The tamarind adds a lovely sour note to these ribs, which are
inspired by Martin Boetz's signature ribs at Longrain. You'll need
to begin this recipe a day ahead.
3beef short ribs (about 2kg), halved to make 6 small ribs1 litre(4 cups) chicken stock130 gmpalm sugar, grated120 gmtamarind pulp, softened in 125ml hot water for 30 minutes, then pressed through a fine sieve (solids discarded)80 ml(1/3 cup) fish sauce80 ml(1/3 cup) dark soy sauceTo serve:coriander, mint, Thai basil, thinly sliced long red chilli and red shallots, and steamed jasmine riceFragrant paste40 gm(8cm piece) each ginger and galangal, coarsely chopped8garlic cloves, coarsely chopped6golden shallots2lemongrass stalks, white part only, coarsely chopped2coriander roots, scrapedDeep-fried shallotsFor deep-frying:peanut oil6red shallots, thinly sliced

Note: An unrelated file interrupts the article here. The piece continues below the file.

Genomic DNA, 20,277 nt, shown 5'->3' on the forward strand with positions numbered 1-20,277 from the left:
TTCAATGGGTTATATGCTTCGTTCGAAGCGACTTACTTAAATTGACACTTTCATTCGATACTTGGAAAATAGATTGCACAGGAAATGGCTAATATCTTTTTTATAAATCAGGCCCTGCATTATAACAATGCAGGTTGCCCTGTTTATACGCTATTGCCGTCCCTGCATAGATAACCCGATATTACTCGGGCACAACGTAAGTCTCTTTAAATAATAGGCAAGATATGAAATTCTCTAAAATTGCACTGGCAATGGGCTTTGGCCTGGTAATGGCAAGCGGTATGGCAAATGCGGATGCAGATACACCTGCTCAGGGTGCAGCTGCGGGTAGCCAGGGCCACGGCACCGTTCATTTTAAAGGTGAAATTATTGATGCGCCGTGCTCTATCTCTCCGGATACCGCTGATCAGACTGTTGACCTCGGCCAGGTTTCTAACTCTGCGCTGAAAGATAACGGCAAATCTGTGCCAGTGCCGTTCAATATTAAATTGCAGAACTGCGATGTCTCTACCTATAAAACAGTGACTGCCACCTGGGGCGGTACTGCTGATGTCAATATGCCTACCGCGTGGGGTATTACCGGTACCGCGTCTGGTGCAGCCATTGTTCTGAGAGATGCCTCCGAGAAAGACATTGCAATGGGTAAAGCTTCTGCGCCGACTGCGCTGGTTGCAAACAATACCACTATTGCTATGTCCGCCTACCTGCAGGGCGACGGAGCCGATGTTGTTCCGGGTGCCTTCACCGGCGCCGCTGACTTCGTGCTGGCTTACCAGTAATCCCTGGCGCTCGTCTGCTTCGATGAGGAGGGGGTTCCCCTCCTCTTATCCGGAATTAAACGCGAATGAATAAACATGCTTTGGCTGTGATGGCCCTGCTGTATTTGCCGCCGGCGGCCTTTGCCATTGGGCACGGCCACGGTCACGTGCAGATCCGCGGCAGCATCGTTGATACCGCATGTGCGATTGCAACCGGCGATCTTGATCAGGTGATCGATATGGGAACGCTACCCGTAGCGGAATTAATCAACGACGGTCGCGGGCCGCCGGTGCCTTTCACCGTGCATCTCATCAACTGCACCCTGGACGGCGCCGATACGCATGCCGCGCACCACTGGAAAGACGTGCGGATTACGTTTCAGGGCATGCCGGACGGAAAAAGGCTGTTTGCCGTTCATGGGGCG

Preheat oven to 150C. Heat a large non-stick frying pan over medium-high heat, add ribs, turn occasionally until browned (3-5 minutes). Transfer to a deep roasting pan to fit snugly.
Meanwhile, for fragrant paste, process ingredients in a food processor until finely chopped, then spread over ribs. Add stock, sugar, tamarind, fish sauce and soy sauce, cover with baking paper and foil and roast until ribs are very tender (2½-3 hours).
Cool ribs in stock, then separate stock and ribs and refrigerate each, covered, until chilled (4 hours-overnight). Bring ribs to room temperature.
Skim fat from stock (discard), then reduce stock in a saucepan over medium heat to 750ml (30-40 minutes; stock should be very fragrant). Keep warm.
Meanwhile, for deep-fried shallots, heat oil in a deep frying pan to 180C. Add shallot, stir continuously until golden (1½-3 minutes; be careful as hot oil will spit), then strain through a metal sieve and set aside on on absorbent paper.
Heat a non-stick pan over high heat, add ribs and sauce and turn occasionally until warmed through (2-4 minutes). Serve hot topped with deep-fried shallots, herbs, chilli and fresh shallots, with steamed rice.